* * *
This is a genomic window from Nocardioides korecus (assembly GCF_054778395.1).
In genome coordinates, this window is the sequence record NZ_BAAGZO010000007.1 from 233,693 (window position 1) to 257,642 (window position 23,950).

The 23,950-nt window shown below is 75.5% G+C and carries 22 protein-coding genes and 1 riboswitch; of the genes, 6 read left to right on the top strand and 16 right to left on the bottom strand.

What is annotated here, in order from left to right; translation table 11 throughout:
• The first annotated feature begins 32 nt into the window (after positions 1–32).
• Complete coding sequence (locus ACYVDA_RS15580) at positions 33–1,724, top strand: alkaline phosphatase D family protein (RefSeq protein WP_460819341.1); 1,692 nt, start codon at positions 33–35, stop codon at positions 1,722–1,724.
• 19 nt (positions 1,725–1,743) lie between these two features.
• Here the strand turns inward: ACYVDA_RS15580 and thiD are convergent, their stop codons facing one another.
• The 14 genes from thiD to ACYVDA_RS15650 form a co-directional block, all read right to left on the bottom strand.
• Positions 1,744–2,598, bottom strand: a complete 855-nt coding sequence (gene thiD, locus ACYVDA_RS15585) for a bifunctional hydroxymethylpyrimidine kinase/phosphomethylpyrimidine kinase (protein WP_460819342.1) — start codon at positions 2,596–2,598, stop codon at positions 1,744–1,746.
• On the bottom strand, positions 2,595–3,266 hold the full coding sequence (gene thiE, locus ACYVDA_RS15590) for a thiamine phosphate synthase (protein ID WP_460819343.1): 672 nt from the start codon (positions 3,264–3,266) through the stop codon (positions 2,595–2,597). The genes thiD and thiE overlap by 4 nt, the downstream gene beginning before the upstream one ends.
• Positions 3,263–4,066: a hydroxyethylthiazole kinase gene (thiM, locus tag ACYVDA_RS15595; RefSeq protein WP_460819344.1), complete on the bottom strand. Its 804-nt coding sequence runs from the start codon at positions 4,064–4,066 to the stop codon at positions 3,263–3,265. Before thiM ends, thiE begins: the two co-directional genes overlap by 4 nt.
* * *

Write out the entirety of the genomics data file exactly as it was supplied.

This is a genomic window from Nocardioides korecus (assembly GCF_054778395.1).
In genome coordinates, this window is the sequence record NZ_BAAGZO010000007.1 from 233,693 (window position 1) to 257,642 (window position 23,950).

The 23,950-nt window shown below is 75.5% G+C and carries 22 protein-coding genes and 1 riboswitch; of the genes, 6 read left to right on the top strand and 16 right to left on the bottom strand.

What is annotated here, in order from left to right; translation table 11 throughout:
• The first annotated feature begins 32 nt into the window (after positions 1–32).
• Complete coding sequence (locus ACYVDA_RS15580) at positions 33–1,724, top strand: alkaline phosphatase D family protein (RefSeq protein WP_460819341.1); 1,692 nt, start codon at positions 33–35, stop codon at positions 1,722–1,724.
• 19 nt (positions 1,725–1,743) lie between these two features.
• Here the strand turns inward: ACYVDA_RS15580 and thiD are convergent, their stop codons facing one another.
• The 14 genes from thiD to ACYVDA_RS15650 form a co-directional block, all read right to left on the bottom strand.
• Positions 1,744–2,598, bottom strand: a complete 855-nt coding sequence (gene thiD, locus ACYVDA_RS15585) for a bifunctional hydroxymethylpyrimidine kinase/phosphomethylpyrimidine kinase (protein WP_460819342.1) — start codon at positions 2,596–2,598, stop codon at positions 1,744–1,746.
• On the bottom strand, positions 2,595–3,266 hold the full coding sequence (gene thiE, locus ACYVDA_RS15590) for a thiamine phosphate synthase (protein ID WP_460819343.1): 672 nt from the start codon (positions 3,264–3,266) through the stop codon (positions 2,595–2,597). The genes thiD and thiE overlap by 4 nt, the downstream gene beginning before the upstream one ends.
• Positions 3,263–4,066: a hydroxyethylthiazole kinase gene (thiM, locus tag ACYVDA_RS15595; RefSeq protein WP_460819344.1), complete on the bottom strand. Its 804-nt coding sequence runs from the start codon at positions 4,064–4,066 to the stop codon at positions 3,263–3,265. Before thiM ends, thiE begins: the two co-directional genes overlap by 4 nt.